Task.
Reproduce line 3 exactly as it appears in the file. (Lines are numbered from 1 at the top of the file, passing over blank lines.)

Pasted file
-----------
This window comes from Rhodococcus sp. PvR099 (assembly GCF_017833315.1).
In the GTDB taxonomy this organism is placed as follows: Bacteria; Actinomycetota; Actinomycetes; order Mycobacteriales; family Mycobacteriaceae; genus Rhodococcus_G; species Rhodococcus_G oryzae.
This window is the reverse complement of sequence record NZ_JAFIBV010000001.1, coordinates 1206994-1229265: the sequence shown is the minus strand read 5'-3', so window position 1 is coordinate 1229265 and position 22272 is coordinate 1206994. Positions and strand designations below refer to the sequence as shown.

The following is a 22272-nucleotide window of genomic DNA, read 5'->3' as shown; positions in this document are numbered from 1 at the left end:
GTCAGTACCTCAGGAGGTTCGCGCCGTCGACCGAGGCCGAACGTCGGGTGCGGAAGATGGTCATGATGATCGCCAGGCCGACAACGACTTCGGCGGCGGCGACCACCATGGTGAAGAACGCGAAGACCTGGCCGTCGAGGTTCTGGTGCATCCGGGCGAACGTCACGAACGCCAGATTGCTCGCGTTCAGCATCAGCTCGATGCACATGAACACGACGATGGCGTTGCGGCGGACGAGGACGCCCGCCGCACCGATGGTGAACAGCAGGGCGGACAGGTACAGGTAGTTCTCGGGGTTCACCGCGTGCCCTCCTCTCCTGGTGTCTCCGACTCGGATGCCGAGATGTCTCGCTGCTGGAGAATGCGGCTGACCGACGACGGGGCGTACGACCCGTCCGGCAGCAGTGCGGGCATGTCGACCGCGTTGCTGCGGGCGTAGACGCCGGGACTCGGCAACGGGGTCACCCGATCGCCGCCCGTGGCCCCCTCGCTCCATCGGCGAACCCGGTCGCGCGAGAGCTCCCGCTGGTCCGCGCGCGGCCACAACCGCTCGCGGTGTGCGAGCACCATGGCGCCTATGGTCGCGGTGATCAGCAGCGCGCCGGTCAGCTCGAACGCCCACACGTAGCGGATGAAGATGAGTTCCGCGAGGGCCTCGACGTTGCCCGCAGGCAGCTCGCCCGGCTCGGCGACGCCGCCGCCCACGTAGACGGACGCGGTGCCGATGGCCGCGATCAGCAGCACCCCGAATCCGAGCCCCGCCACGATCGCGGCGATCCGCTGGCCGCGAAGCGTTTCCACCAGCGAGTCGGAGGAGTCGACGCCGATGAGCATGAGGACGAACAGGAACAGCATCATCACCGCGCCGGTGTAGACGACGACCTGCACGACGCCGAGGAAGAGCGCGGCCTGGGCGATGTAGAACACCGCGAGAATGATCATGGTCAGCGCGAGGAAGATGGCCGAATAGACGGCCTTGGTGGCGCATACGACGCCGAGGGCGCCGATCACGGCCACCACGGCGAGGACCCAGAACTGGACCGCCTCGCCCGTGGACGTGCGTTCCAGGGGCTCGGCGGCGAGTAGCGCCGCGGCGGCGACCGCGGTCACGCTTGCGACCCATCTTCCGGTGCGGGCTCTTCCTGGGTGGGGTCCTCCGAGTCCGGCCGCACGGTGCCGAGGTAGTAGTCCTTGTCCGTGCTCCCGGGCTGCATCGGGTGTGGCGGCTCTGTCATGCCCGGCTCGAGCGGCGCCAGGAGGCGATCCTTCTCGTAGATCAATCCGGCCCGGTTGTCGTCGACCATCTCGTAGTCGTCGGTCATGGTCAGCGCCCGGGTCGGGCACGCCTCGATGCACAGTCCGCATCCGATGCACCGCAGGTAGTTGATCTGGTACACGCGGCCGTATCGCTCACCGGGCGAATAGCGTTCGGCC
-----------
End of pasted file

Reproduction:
This window is the reverse complement of sequence record NZ_JAFIBV010000001.1, coordinates 1206994-1229265: the sequence shown is the minus strand read 5'-3', so window position 1 is coordinate 1229265 and position 22272 is coordinate 1206994. Positions and strand designations below refer to the sequence as shown.